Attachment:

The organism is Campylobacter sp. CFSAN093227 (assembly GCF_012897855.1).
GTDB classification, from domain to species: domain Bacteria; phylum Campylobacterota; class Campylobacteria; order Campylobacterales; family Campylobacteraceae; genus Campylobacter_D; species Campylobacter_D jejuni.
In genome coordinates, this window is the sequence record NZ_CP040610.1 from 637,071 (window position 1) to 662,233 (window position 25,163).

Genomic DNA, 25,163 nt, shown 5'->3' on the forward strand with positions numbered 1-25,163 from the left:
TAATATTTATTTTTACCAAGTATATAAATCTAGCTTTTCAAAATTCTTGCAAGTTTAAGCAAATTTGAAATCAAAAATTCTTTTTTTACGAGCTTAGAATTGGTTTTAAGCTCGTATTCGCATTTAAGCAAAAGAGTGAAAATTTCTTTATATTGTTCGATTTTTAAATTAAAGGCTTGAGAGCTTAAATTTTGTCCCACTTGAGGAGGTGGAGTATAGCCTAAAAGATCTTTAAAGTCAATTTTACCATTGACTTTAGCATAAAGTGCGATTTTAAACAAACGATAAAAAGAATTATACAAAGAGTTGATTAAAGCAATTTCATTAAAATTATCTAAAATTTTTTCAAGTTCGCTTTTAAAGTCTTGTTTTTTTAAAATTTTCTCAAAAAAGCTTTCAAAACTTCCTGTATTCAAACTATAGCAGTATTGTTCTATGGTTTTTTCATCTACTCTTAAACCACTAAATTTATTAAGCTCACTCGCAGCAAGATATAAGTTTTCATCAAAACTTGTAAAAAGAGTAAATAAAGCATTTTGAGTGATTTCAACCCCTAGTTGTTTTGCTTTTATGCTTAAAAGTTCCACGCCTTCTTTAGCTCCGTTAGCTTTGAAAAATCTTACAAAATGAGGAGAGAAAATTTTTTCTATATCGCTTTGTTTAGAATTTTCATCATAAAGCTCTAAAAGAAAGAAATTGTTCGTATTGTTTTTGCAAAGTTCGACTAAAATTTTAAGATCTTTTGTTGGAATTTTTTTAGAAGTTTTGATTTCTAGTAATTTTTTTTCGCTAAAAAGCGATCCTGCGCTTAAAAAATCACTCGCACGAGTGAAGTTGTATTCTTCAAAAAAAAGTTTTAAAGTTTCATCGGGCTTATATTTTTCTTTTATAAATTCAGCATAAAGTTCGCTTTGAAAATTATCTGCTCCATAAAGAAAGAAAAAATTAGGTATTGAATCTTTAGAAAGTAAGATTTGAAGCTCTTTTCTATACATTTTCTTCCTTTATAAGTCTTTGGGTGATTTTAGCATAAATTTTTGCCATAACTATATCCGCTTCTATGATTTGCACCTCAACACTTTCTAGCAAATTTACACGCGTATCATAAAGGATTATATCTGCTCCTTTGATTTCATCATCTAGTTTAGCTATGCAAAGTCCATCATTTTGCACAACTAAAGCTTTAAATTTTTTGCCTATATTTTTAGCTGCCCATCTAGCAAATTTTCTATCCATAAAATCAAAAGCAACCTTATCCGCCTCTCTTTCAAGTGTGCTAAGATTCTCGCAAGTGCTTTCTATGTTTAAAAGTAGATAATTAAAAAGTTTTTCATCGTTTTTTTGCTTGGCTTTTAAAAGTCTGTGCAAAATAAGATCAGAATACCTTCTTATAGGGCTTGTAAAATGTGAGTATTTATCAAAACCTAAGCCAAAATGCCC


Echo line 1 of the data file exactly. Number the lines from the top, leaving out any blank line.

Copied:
The organism is Campylobacter sp. CFSAN093227 (assembly GCF_012897855.1).